January 3, 2019 report
Researchers suggest missing crust layer can be blamed on 'Snowball Earth'
An international team of researchers has found evidence supporting a theory that suggests a missing crust layer can be blamed on "Snowball Earth." In their paper published in Proceedings of the National Academy of Sciences, the group describes the evidence they found and why they believe it supports their theory.
Earth scientists have debated the reason behind what they describe as a missing crust layer for over a century—in 1869, geologists noted that there appeared to be a missing layer of rock in the Grand Canyon. Samples showed a layer dating back 540 million years, and directly below it, a layer that was dated to 1 billion years ago. This posed the question: What happened in-between? That gap has been observed in other places on Earth, and has been named "the Great Unconformity." To explain the gap, scientists developed two theories—either there was a dramatic increase in sedimentation, or there was a large and rapid erosion event. In this new effort, the researchers claim to have found evidence that supports the latter theory.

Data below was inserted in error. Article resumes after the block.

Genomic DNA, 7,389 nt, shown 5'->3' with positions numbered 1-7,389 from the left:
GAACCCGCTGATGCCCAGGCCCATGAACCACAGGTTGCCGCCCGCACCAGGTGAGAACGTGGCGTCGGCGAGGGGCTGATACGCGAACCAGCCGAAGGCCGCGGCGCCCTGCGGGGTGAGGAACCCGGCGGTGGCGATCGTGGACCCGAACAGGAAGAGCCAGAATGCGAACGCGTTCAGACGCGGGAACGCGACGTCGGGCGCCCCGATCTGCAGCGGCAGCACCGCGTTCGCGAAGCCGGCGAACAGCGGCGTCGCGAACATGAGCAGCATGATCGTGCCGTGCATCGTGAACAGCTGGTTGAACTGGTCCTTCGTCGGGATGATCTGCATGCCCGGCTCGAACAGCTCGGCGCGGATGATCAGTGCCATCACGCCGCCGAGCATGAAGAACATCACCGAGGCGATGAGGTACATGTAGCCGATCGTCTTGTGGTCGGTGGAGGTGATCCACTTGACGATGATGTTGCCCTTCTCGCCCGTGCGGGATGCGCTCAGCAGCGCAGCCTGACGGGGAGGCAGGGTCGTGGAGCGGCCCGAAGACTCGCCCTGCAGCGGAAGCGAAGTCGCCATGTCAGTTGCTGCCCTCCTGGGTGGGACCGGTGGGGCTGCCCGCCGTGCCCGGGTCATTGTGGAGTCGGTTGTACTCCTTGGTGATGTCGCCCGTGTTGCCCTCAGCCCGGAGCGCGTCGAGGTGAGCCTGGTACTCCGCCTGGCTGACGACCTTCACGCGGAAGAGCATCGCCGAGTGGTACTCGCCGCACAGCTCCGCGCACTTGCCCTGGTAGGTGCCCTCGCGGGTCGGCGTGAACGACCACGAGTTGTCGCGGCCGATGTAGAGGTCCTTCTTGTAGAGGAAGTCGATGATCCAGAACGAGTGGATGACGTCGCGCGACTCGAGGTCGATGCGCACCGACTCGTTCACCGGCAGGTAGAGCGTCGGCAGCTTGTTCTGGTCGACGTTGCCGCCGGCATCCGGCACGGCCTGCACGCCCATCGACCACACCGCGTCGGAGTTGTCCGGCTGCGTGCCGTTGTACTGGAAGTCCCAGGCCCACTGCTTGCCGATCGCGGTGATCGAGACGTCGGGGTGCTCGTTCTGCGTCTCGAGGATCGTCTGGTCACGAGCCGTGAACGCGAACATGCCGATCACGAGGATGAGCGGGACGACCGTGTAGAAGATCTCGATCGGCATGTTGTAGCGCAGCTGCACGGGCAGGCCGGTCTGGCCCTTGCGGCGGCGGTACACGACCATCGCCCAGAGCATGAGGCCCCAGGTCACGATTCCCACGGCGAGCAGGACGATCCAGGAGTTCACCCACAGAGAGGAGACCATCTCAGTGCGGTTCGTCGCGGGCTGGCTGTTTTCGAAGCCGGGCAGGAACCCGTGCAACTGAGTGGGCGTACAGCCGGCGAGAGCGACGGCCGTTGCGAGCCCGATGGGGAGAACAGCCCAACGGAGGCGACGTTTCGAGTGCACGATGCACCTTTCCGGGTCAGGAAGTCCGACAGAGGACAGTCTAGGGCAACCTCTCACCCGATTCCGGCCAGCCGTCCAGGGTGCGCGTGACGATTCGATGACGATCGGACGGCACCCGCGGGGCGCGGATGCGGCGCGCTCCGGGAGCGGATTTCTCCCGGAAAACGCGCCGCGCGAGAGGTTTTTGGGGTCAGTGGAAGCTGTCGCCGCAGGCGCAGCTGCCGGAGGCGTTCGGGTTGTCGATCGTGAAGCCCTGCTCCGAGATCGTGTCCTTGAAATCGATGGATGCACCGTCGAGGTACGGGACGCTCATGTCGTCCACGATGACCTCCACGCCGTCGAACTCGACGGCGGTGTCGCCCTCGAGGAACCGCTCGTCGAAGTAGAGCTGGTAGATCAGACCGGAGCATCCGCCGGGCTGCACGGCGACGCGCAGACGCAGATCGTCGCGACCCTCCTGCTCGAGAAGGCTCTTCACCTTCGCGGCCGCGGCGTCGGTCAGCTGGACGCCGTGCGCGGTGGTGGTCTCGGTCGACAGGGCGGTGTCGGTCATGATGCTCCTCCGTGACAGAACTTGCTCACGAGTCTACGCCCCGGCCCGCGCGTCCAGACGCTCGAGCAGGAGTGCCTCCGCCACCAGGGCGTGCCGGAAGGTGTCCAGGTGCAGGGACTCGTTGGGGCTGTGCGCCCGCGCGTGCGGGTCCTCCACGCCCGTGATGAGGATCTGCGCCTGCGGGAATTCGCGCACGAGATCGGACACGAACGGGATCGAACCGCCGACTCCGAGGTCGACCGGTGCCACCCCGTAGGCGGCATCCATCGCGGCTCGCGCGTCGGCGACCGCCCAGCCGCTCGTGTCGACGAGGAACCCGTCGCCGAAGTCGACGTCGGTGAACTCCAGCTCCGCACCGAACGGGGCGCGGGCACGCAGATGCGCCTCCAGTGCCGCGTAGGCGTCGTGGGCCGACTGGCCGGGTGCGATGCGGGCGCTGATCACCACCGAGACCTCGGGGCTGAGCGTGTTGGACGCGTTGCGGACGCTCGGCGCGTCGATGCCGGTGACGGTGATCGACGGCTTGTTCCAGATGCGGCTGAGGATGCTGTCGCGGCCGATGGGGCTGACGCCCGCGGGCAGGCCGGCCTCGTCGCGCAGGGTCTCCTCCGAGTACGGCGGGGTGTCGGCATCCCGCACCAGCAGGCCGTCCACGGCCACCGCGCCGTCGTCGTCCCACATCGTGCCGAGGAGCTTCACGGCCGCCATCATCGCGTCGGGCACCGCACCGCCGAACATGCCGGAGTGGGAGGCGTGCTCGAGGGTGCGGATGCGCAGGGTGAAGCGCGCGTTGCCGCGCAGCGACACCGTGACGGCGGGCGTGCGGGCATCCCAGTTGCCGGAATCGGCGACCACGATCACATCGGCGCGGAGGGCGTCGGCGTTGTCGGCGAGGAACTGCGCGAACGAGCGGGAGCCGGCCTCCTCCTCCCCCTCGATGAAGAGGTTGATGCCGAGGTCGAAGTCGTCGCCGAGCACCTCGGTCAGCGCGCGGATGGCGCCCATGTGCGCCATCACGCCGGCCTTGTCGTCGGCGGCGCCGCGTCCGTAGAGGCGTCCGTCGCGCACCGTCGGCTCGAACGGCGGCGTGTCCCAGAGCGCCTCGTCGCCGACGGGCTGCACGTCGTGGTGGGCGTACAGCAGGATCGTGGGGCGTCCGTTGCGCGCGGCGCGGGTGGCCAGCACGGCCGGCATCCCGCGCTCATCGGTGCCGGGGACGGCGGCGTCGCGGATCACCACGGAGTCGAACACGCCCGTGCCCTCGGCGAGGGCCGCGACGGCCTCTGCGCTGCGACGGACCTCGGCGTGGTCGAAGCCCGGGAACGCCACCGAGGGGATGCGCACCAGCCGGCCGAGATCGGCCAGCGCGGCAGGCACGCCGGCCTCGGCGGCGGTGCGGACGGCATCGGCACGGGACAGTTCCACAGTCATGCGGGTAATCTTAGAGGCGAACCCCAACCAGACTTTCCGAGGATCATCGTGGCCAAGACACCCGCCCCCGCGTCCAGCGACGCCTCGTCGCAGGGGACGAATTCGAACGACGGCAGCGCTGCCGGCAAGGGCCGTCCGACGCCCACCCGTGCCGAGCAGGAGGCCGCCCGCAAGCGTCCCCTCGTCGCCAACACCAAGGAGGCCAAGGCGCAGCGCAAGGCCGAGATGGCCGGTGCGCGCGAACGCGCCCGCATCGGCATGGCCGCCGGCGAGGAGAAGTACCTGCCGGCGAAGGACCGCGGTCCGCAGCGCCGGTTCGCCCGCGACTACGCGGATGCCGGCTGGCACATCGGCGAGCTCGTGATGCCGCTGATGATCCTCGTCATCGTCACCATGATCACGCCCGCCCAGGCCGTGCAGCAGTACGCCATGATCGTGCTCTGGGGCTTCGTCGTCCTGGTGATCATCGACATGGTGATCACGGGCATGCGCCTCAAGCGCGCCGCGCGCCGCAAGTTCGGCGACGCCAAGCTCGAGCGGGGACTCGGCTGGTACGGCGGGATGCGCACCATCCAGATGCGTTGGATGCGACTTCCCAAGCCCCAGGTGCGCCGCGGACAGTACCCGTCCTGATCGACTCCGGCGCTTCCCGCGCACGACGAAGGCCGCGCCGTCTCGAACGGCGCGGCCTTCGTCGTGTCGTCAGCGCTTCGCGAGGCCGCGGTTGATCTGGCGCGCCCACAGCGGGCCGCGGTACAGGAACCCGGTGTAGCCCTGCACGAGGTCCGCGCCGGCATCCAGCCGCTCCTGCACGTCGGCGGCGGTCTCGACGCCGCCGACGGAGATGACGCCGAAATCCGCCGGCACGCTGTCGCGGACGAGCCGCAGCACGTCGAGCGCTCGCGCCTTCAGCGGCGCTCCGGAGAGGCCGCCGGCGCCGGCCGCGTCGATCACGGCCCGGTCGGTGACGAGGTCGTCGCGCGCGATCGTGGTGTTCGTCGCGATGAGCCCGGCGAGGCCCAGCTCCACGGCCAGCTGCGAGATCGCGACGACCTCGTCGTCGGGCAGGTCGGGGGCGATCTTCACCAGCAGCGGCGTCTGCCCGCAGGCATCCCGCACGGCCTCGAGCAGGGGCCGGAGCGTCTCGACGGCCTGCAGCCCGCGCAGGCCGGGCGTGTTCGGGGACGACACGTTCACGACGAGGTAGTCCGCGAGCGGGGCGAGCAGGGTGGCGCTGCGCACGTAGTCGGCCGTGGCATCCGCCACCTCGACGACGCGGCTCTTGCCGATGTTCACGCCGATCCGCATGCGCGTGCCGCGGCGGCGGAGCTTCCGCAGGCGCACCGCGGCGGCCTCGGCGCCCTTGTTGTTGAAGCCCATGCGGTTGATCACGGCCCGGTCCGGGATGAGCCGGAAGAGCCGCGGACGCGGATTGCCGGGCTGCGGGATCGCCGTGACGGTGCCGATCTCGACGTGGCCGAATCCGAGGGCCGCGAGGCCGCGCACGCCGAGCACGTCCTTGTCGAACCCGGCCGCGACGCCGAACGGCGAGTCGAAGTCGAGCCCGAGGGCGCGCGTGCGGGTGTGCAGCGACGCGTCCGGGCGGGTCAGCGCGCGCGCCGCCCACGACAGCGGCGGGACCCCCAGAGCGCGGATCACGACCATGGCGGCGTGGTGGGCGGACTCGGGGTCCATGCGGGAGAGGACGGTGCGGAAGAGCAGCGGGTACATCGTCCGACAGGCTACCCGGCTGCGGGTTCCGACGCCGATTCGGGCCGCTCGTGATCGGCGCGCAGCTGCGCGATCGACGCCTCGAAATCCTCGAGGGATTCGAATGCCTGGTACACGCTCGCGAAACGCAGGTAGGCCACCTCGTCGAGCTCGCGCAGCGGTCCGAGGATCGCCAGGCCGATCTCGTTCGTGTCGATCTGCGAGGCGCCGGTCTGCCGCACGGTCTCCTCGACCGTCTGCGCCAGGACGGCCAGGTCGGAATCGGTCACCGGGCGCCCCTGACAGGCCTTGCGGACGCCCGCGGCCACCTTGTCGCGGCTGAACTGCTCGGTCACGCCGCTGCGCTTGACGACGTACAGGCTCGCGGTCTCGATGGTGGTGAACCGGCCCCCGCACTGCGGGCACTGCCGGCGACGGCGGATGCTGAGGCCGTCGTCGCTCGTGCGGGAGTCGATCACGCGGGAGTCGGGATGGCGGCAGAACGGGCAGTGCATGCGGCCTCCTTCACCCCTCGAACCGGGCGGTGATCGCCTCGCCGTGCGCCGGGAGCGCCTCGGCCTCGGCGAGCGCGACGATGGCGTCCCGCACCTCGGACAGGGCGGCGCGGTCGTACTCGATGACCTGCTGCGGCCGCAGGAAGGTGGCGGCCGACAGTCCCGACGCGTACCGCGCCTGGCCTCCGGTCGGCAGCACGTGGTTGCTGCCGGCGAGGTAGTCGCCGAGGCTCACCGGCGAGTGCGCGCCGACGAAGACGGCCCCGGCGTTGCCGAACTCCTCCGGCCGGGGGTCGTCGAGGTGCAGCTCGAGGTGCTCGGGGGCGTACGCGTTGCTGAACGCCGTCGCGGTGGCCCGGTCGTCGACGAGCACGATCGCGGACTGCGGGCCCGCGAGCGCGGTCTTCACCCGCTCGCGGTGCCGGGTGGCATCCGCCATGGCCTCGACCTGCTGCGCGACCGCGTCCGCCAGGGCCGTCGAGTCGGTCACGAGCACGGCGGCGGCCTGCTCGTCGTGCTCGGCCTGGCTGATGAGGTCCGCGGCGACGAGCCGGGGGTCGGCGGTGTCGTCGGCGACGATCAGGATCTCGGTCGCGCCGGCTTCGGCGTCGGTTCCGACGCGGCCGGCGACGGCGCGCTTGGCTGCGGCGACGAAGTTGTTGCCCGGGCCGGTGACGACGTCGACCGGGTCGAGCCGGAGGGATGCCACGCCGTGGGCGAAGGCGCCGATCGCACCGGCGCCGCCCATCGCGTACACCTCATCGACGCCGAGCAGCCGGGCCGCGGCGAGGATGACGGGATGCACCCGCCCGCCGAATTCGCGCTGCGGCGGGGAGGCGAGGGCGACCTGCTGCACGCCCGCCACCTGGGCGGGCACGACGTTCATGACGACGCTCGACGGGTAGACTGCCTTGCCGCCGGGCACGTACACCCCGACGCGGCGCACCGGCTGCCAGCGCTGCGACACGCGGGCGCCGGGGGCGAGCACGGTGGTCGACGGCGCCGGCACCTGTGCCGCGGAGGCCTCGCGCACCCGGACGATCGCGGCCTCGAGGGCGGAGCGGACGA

The researchers suggest that the large erosion event was the development of what has been termed "Snowball Earth"—a period when the entire planet was completely covered with ice. They believe that as the ice receded, it took a whole layer of the crust with it, dumping it into the sea. If that was the case, logic suggests, testing the seafloor should show a large layer of rock from that time period. But no such layer has been found. The researchers suggest this is because the rock was pulled into the Earth's interior by the movement of the tectonic plates occurring at the time.
The evidence for this theory came in the form of crystals from the period in question—the researchers had isotopes of hafnium and oxygen that were consistent with such crystals that have undergone erosion under cold conditions. The data came from a database of information on 30,000 zircon crystals. The researchers note that radioactive isotopes can serve as time keepers.
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